ROCK 'N' ROLLING IN IT His peeps aren't saying why Steven Tyler and his wife, Teresa, are splitting after 17 years, but one thing's for sure, it isn't about money. The new issue of Rolling Stone ranks rock 'n' roll's top 50 moneymakers of 2004, and the Boston band makes the list. Although Aerosmith earned just $450,000 per show last year -- about half of what it made on its last tour -- it still raked in $16 million last year, placing 35th out of 50 acts, down 10 spots from the previous year. (Prince finished No. 1 in 2004, earning an impressive $56.5 million.) In a statement released Sunday, Tyler's publicist Mitch Schneider said only that the Tylers, who have a 16-year-old daughter and a 13-year-old son, are ''a family trying to work through a difficult time."
DREAM COMES TRUE The Sox spring training facility was truly a field of dreams Saturday for James Denton, the actor who plays plumber Mike Delfino on ''Desperate Housewives." In Fort Myers, Fla., to be grand marshal of a parade over the weekend, Denton found himself at the Sox home away from home. ''I thought it was kind of strange that they'd want to show me the parade route . . . Then we pulled in, and I saw the Oprah bus, and I knew something was up," Denton said, referring to Oprah Winfrey's Wildest Dreams Bus. (Seems the actor told the talk show host his dream was to take batting practice with a Major League club.) How'd he do? ''Nice hit," Sox hitting coach Ron Jackson said at one point. ''That one would've almost been off the wall at Fenway." ''Yeah, almost," Denton said as he continued taking his cuts.
NAME-CALLING Give Alex Rodriguez a break. So what if the Yankees' third baseman can't remember the correct name of a certain Sox starter? ''Brandon is a great pitcher," A-Rod told the Globe's Gordon Edes, talking about Bronson Arroyo. C'mon, the guy was just confused. He must have been thinking of Brandon Walsh, Jason Priestley's character on ''Beverly Hills 90210." Or maybe he's a big fan of child actor Brandon Cruz from ''The Courtship of Eddie's Father." Or who can forget the late actor Brandon de Wilde's emotional scene in ''Shane" when the freckle-faced kid yells, ''Shane! Come back! Come back, Shane!" Anyway, iPod, you're forgiven.
FW: GATES What began as a joke, something to amuse his friends, has become an online phenomenon. ''Yeah, it's been pretty hectic," acknowledged Geoff Hargadon, creator of ''The Somerville Gates," a tribute to Christo's much-hyped ''Gates" in Central Park. Haven't seen his adorable 3.5-inch-tall gates? Check 'em out at www.not-rocket-science.com/gates.htm. Earthlink estimates that Hargadon's site has had more than 2 million hits during the past few days, and e-mail responses are streaming in from museums, artists, art historians, and, of course, Somerville residents. ''Somebody from [Somerville mayor Joseph Curtatone's] office called . . .They want to do something," said Hargadon, who's taken to calling himself Hargo, at least for a while. On Saturday, Hargo and his wife, Patricia La Valley, traveled to New York to see the real deal. And? ''Very few people are indifferent to 'The Gates,' " he said. ''Some people love them, and some people object to them . . . I happen to be someone who loves them."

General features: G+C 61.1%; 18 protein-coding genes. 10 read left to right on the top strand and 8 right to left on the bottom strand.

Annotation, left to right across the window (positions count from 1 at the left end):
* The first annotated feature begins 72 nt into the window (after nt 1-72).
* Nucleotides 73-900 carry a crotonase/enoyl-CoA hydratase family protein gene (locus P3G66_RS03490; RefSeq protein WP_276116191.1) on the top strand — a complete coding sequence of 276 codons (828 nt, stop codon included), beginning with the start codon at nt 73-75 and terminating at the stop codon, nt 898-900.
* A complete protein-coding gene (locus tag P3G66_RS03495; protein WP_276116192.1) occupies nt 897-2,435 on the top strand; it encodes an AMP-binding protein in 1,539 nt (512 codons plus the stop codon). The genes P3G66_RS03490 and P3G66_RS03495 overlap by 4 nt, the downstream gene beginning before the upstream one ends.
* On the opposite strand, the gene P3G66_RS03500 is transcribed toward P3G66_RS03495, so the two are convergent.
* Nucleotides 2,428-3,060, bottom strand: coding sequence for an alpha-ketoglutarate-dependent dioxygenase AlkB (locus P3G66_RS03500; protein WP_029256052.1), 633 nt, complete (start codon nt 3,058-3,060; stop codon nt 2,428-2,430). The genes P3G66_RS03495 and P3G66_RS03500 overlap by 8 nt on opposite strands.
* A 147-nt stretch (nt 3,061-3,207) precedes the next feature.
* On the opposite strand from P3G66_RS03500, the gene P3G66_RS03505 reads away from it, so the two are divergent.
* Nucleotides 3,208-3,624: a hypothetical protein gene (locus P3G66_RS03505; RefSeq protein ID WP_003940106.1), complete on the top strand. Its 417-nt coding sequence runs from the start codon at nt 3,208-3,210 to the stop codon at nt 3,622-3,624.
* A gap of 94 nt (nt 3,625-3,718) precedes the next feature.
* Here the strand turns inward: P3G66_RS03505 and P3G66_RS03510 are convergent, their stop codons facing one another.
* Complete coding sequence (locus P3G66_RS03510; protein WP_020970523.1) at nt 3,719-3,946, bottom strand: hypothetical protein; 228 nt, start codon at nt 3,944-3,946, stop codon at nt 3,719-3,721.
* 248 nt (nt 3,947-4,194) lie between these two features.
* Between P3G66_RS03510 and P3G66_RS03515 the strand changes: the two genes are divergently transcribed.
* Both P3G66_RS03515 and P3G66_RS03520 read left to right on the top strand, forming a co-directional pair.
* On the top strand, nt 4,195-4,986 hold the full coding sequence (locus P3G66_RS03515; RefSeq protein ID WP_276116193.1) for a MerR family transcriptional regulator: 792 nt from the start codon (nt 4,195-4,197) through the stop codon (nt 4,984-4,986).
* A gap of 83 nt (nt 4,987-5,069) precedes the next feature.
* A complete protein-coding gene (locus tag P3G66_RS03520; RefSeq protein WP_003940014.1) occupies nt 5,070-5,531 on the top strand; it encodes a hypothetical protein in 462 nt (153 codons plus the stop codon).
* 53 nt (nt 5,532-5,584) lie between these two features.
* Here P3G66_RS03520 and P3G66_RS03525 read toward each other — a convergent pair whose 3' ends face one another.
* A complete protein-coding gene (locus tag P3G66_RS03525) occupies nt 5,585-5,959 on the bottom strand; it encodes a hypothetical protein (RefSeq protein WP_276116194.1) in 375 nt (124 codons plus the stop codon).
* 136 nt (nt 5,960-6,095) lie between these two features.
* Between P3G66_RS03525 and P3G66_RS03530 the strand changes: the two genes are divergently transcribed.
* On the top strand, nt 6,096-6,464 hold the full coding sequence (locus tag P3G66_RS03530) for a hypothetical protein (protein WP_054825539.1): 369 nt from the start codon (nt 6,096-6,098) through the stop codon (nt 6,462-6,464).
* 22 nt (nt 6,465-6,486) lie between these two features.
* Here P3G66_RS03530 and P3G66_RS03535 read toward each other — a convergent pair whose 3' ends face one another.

GUEST LECTURE Named for James Zafris, longtime Berklee College of Music trustee, the annual Zafris lecture series has featured some notable speakers, among them Beyonce Knowles's dad, Matthew; legendary record label head Walter Yetnikoff; and Hilary Rosen, who at the time was president of the Recording Industry Association of America. This year's choice? Phoenix Media CEO Stephen Mindich, who will muse Friday about the state of the music business and then chat with Newbury Comics founder Mike Dreese.
EAT UP Competitive eater extraordinaire and Belmont native Jason Conti tried for a world record last night on ''The Late Show With David Letterman" by eating 44 dozen oysters. Couldn't stay awake to see the gruesome end? Well, ''The Houdini of Cuisini," as Conti likes to call himself, managedto choke down 459 of the 528 oysters.
VIP VISITOR The great Julie Harris attended Sunday's matinee performance of Edward Albee's ''Who's Afraid of Virginia Woolf?" at the Wilbur Theater, and afterward went backstage to visit with stars Kathleen Turner and Bill Irwin. Harris said she enjoyed the production.
Globe correspondent Maureen Mullen contributed. Names can be reached at email@example.com or at 617-929-8253.